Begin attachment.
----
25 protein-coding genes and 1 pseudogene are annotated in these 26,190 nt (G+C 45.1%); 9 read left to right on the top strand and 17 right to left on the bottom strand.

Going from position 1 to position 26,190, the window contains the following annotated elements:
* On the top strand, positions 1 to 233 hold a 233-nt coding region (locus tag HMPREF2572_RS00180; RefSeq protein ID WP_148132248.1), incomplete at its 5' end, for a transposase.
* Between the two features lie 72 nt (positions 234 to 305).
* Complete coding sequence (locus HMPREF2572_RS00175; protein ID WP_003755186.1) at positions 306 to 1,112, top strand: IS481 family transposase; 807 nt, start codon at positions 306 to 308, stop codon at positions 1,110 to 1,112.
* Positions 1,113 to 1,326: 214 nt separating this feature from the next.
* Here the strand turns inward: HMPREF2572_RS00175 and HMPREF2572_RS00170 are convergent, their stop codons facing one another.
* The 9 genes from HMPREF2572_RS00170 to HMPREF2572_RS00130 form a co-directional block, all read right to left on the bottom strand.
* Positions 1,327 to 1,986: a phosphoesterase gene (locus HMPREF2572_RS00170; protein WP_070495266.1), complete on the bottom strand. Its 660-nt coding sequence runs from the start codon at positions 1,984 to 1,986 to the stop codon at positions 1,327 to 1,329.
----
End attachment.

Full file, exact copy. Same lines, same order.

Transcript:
25 protein-coding genes and 1 pseudogene are annotated in these 26,190 nt (G+C 45.1%); 9 read left to right on the top strand and 17 right to left on the bottom strand.

Going from position 1 to position 26,190, the window contains the following annotated elements:
* On the top strand, positions 1 to 233 hold a 233-nt coding region (locus tag HMPREF2572_RS00180; RefSeq protein ID WP_148132248.1), incomplete at its 5' end, for a transposase.
* Between the two features lie 72 nt (positions 234 to 305).
* Complete coding sequence (locus HMPREF2572_RS00175; protein ID WP_003755186.1) at positions 306 to 1,112, top strand: IS481 family transposase; 807 nt, start codon at positions 306 to 308, stop codon at positions 1,110 to 1,112.
* Positions 1,113 to 1,326: 214 nt separating this feature from the next.
* Here the strand turns inward: HMPREF2572_RS00175 and HMPREF2572_RS00170 are convergent, their stop codons facing one another.
* The 9 genes from HMPREF2572_RS00170 to HMPREF2572_RS00130 form a co-directional block, all read right to left on the bottom strand.
* Positions 1,327 to 1,986: a phosphoesterase gene (locus HMPREF2572_RS00170; protein WP_070495266.1), complete on the bottom strand. Its 660-nt coding sequence runs from the start codon at positions 1,984 to 1,986 to the stop codon at positions 1,327 to 1,329.